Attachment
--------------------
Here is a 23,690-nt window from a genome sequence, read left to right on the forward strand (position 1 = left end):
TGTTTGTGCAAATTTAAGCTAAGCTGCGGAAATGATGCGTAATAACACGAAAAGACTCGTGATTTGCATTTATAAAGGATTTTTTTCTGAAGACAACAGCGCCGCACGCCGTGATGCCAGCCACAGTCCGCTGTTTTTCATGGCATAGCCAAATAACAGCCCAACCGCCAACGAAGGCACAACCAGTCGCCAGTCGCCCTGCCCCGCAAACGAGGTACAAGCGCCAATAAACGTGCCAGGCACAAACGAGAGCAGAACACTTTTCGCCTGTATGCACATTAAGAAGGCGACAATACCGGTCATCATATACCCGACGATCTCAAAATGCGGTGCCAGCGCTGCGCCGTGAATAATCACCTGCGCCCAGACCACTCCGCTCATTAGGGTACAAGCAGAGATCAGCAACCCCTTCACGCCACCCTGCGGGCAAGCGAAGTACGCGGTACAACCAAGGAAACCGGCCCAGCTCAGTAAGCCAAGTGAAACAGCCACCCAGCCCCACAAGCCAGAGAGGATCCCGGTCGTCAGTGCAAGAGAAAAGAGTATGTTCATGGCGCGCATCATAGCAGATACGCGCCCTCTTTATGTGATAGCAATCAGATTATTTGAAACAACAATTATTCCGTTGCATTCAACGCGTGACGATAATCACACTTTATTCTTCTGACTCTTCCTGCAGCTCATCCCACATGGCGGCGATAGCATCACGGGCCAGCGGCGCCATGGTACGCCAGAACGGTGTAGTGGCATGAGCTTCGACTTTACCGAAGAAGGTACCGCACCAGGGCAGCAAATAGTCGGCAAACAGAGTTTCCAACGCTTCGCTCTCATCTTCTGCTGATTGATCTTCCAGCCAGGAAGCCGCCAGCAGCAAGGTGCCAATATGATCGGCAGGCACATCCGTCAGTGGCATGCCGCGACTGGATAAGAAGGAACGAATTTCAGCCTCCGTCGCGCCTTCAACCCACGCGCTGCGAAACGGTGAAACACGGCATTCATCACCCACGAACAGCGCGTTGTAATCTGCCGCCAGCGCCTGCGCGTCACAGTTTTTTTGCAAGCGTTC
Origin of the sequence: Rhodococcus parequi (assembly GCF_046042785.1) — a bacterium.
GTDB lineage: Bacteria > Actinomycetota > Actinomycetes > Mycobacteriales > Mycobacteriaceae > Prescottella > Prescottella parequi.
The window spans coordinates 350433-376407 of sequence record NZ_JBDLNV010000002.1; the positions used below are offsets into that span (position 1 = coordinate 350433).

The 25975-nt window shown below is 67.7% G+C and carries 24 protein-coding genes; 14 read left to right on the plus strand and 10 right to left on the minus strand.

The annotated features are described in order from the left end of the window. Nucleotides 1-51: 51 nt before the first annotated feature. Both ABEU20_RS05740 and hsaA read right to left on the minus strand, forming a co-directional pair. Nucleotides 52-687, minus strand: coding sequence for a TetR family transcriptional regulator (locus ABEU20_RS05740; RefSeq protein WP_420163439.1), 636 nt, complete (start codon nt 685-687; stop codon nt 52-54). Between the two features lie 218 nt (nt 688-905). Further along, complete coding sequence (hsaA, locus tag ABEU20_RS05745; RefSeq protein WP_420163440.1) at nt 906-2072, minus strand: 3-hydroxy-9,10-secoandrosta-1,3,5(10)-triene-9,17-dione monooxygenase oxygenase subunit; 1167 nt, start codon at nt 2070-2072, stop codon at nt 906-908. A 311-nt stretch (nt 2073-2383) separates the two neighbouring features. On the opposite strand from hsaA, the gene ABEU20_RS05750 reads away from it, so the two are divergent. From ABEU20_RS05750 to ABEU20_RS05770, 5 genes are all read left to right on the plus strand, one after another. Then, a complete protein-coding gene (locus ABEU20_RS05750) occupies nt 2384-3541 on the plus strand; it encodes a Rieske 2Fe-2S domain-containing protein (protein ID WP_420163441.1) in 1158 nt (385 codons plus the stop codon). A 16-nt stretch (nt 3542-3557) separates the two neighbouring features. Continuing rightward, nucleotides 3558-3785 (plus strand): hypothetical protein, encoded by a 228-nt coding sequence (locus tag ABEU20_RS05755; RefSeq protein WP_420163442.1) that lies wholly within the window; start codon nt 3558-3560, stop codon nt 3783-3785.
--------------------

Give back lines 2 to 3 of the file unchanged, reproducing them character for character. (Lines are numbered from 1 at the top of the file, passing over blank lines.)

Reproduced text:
TGTTTGTGCAAATTTAAGCTAAGCTGCGGAAATGATGCGTAATAACACGAAAAGACTCGTGATTTGCATTTATAAAGGATTTTTTTCTGAAGACAACAGCGCCGCACGCCGTGATGCCAGCCACAGTCCGCTGTTTTTCATGGCATAGCCAAATAACAGCCCAACCGCCAACGAAGGCACAACCAGTCGCCAGTCGCCCTGCCCCGCAAACGAGGTACAAGCGCCAATAAACGTGCCAGGCACAAACGAGAGCAGAACACTTTTCGCCTGTATGCACATTAAGAAGGCGACAATACCGGTCATCATATACCCGACGATCTCAAAATGCGGTGCCAGCGCTGCGCCGTGAATAATCACCTGCGCCCAGACCACTCCGCTCATTAGGGTACAAGCAGAGATCAGCAACCCCTTCACGCCACCCTGCGGGCAAGCGAAGTACGCGGTACAACCAAGGAAACCGGCCCAGCTCAGTAAGCCAAGTGAAACAGCCACCCAGCCCCACAAGCCAGAGAGGATCCCGGTCGTCAGTGCAAGAGAAAAGAGTATGTTCATGGCGCGCATCATAGCAGATACGCGCCCTCTTTATGTGATAGCAATCAGATTATTTGAAACAACAATTATTCCGTTGCATTCAACGCGTGACGATAATCACACTTTATTCTTCTGACTCTTCCTGCAGCTCATCCCACATGGCGGCGATAGCATCACGGGCCAGCGGCGCCATGGTACGCCAGAACGGTGTAGTGGCATGAGCTTCGACTTTACCGAAGAAGGTACCGCACCAGGGCAGCAAATAGTCGGCAAACAGAGTTTCCAACGCTTCGCTCTCATCTTCTGCTGATTGATCTTCCAGCCAGGAAGCCGCCAGCAGCAAGGTGCCAATATGATCGGCAGGCACATCCGTCAGTGGCATGCCGCGACTGGATAAGAAGGAACGAATTTCAGCCTCCGTCGCGCCTTCAACCCACGCGCTGCGAAACGGTGAAACACGGCATTCATCACCCACGAACAGCGCGTTGTAATCTGCCGCCAGCGCCTGCGCGTCACAGTTTTTTTGCAAGCGTTC
Origin of the sequence: Rhodococcus parequi (assembly GCF_046042785.1) — a bacterium.